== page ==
Over the years, I have drawn portraits and even painted several in acrylics, which can be more forgiving because you can cover up mistakes. However, up until now, I had never even attempted to paint a watercolor portrait. So, I decided it was time to expand my skills as an artist and venture out into the world of portrait painting. I chose Suzanna’s second DVD, Step by Step Children’s Portraits, and sat down with my notebook to take in all the great information she had to offer. The DVD is 128 minutes long, giving you thorough information about every aspect of developing a children’s portrait from a photo.
Chapters of Suzanna Winton- Step by Step Children’s Portraits
- The materials
- The background
- The face skin tones
- The crevice flesh colors
- Adding some darks
- More eyes and the jacket
- Darkening the skin tones
- More color to the hat, jacket and shirt
- Filling in the background
- The finishing touches
Skin Tone Palette- Winsor Yellow, Opera Rose, Quin Red, Scarlet Lake, New Gamboge, Alizarin Crimson, French Ultramarine Blue, Burnt Umber, and Burnt Sienna.
Background Palette- Winsor Blue (GS), Winsor Green (BS), Halloween Orange, Burnt Sienna, Winsor Yellow, Cobalt Blue, Cobalt Turquoise Lt., Cerulean Blue, Yellow Ochre, and Cobalt Violet Lt.
Paper- 300lb Arches Natural Hot Pressed
After reviewing the DVD, I gathered all of the supplies she recommended. Suzanna uses many brands of professional grade watercolor pigments, including Winsor & Newton and American Journey. She prefers Arches 300lb. Hot press watercolor paper which resists buckling when using the wet into wet technique that is necessary to create the smooth color transitions noted in her paintings. Suzanna’s exclusive choice for brushes are the Cheap Joe’s Legend Kolinsky Sable Rounds. From size 2-12, these absorbent and thirsty brushes are the finest quality and value available and are extremely affordable for artists of any skill. As an added bonus, inside the DVD cover you will find, Suzanna has provided you with a line drawing of the subject that can be enlarged, a color reference picture, and her personal notes on photographing the subject, and drawing out your subject. This is all great information to make it easier for you to jump right in and begin painting.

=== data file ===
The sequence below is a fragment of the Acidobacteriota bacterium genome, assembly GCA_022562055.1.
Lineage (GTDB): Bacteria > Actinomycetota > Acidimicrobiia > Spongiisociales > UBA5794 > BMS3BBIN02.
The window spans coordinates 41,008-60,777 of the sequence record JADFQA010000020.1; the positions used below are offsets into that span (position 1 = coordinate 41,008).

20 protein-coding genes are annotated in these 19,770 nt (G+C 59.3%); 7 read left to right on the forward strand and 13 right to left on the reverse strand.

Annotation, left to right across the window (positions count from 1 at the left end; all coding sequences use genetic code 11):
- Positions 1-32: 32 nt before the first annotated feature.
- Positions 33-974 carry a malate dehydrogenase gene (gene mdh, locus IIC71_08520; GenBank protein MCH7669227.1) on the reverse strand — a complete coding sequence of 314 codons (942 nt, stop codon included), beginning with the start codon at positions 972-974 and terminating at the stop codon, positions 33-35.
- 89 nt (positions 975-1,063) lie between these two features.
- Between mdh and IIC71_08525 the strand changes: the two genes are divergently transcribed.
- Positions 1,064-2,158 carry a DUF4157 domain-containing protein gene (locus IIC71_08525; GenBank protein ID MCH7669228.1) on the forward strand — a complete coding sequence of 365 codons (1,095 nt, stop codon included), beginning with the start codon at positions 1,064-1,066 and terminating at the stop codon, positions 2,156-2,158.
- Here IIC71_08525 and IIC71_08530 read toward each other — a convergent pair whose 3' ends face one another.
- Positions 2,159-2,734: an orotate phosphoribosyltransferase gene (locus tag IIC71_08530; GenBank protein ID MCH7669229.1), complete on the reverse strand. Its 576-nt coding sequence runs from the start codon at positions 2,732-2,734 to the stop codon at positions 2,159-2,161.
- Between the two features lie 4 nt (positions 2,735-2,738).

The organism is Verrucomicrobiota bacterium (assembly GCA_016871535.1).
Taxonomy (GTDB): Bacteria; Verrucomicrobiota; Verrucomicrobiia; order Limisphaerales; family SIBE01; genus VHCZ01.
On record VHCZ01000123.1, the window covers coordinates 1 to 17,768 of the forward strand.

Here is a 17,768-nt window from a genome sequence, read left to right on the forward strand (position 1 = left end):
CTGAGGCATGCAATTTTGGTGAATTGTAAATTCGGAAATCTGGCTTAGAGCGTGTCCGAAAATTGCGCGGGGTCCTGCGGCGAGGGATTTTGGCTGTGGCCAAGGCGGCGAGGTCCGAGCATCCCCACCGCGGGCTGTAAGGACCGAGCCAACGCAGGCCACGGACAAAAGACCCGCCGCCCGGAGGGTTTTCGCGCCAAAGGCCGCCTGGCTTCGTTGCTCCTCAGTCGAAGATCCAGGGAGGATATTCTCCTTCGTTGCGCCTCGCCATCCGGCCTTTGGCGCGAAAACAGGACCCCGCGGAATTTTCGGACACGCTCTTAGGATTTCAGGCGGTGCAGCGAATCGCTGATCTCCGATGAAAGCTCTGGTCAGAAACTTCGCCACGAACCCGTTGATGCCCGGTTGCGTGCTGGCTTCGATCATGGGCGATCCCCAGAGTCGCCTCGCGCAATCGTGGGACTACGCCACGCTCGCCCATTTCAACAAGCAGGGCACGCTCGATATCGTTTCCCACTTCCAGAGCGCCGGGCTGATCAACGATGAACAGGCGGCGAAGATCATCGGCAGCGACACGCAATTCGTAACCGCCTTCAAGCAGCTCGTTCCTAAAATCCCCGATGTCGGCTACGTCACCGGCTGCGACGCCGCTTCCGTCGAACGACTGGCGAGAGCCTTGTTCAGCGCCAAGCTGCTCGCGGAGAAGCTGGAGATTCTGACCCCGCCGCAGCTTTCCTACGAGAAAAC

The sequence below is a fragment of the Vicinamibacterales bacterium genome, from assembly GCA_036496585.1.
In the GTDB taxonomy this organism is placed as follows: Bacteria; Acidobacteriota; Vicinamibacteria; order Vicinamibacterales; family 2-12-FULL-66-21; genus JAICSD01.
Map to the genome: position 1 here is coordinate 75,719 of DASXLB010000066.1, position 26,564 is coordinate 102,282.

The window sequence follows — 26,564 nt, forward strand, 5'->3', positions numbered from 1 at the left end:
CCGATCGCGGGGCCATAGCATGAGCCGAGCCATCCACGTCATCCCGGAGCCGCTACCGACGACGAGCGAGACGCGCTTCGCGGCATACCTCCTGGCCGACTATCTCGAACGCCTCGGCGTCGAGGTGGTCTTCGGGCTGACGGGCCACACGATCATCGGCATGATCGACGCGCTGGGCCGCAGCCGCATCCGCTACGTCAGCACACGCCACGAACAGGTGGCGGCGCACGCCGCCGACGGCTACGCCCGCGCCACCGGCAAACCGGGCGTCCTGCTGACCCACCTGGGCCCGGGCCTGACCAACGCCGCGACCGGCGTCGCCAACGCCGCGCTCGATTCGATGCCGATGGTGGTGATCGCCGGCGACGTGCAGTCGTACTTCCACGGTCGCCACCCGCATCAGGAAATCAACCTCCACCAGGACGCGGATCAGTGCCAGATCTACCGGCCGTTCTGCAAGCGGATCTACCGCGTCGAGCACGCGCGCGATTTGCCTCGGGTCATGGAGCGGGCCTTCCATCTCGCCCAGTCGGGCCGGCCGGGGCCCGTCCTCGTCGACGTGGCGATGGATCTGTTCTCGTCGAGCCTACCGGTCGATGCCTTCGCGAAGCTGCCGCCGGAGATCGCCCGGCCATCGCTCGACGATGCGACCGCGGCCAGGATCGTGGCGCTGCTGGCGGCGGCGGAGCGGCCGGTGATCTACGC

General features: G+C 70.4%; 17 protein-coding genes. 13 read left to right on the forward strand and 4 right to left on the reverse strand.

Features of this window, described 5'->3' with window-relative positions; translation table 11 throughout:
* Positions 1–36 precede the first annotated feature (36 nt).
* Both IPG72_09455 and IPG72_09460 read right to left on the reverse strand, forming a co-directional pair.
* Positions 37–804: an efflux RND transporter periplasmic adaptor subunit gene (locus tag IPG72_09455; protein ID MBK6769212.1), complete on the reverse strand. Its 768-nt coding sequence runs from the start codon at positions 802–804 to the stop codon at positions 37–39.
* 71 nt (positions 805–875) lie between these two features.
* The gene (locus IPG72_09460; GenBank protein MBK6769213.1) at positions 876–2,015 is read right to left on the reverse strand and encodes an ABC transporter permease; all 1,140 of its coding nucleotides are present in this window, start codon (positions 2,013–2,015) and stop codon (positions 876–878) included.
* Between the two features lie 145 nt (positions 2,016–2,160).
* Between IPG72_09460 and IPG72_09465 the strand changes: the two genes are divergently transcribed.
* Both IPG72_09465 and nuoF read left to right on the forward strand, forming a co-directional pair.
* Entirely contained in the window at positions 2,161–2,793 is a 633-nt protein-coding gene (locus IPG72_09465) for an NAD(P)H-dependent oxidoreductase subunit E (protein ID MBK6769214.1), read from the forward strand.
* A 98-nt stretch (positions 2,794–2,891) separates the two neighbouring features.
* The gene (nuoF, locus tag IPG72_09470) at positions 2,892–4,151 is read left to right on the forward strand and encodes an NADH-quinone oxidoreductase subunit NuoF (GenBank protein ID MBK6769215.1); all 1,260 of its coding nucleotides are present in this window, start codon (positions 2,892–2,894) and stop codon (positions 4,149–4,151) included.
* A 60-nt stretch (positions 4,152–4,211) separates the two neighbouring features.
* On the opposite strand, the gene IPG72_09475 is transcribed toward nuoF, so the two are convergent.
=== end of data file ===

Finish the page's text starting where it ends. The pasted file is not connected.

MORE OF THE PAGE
With my painting area set up and ready to go and my pattern transferred to the paper, I reviewed the DVD once again. This time, stopping it along the way to allow me to paint along with Suzanna as she explained the process. I took my time and referred to the information as needed to complete the painting in the step by step process she has developed. I found, as a first timer of painting a watercolor portrait, that her instruction was rather easy to follow and I really appreciated all of the great information, as well as, the reference material that was included in the DVD. It took me about two and a half hours to complete the 8×10 portrait, but I felt like pretty good about the results.